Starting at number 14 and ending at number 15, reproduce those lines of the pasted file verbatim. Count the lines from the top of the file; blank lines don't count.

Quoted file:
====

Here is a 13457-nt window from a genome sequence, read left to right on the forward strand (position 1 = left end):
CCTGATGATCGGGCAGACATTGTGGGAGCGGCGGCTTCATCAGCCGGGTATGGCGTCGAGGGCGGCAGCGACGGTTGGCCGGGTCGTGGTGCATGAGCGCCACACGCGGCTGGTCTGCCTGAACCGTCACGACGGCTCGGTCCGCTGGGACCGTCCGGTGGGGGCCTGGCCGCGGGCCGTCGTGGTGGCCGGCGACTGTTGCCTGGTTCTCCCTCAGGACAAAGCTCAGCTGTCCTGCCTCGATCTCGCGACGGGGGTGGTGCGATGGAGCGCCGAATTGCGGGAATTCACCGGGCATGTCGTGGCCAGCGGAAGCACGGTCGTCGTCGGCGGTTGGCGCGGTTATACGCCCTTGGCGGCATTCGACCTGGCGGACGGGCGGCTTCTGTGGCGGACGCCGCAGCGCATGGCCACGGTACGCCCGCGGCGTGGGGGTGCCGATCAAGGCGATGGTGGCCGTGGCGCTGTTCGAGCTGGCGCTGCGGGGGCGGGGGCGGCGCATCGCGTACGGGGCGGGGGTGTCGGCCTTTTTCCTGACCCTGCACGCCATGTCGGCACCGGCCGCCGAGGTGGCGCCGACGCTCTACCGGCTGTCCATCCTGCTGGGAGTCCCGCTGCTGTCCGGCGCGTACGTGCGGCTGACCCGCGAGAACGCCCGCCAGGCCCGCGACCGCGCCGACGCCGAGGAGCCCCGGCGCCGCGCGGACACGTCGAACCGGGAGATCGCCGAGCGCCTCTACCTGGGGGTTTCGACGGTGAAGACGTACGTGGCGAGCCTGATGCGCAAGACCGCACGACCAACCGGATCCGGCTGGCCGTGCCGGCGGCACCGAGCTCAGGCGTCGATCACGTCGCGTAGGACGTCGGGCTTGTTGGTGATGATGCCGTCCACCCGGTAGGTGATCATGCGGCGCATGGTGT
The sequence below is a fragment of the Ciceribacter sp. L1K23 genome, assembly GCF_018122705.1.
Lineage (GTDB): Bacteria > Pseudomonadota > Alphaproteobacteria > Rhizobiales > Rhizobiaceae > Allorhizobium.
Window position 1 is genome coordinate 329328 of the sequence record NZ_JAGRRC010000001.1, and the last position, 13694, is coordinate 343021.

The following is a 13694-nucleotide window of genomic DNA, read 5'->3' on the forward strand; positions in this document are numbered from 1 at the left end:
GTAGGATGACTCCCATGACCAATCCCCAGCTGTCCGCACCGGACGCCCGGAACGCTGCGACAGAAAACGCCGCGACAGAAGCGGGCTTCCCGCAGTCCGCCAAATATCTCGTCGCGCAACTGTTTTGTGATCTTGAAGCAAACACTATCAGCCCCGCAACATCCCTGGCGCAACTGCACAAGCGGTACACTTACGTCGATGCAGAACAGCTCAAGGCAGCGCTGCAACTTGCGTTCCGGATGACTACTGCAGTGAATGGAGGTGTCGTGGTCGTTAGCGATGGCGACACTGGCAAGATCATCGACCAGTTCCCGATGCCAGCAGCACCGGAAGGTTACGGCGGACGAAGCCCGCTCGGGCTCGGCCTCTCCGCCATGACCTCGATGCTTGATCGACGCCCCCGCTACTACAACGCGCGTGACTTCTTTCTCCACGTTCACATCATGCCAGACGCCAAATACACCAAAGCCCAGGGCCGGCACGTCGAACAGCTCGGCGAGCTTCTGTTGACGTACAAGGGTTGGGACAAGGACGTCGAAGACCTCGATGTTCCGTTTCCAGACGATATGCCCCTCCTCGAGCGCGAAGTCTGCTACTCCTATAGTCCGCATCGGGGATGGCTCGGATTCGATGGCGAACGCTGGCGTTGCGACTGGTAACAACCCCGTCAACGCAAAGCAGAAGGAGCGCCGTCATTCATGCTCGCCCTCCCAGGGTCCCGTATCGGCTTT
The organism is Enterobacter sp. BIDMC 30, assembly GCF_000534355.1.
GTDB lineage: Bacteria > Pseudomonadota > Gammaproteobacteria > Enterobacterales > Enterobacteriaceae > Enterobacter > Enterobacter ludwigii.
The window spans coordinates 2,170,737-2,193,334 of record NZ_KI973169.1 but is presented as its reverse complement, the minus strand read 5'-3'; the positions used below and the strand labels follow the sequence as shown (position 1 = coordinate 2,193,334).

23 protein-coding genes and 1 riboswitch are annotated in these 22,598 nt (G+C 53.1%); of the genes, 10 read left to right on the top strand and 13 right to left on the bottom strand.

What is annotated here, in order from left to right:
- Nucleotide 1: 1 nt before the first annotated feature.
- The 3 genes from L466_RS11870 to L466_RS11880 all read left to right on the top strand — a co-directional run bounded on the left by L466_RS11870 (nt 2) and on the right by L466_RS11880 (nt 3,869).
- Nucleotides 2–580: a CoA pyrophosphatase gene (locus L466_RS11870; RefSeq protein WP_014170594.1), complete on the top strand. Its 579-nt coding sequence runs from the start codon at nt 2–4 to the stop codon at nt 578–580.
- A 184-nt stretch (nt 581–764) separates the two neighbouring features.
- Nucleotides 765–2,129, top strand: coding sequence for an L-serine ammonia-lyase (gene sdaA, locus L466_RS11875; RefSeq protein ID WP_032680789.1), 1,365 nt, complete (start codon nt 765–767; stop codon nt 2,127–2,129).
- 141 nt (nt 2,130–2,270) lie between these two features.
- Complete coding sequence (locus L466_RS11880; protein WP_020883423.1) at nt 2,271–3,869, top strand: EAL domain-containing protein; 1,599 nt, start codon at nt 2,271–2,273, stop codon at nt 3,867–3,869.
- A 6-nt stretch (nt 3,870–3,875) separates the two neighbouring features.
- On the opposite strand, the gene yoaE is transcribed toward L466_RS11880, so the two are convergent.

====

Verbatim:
- The 3 genes from L466_RS11870 to L466_RS11880 all read left to right on the top strand — a co-directional run bounded on the left by L466_RS11870 (nt 2) and on the right by L466_RS11880 (nt 3,869).
- Nucleotides 2–580: a CoA pyrophosphatase gene (locus L466_RS11870; RefSeq protein WP_014170594.1), complete on the top strand. Its 579-nt coding sequence runs from the start codon at nt 2–4 to the stop codon at nt 578–580.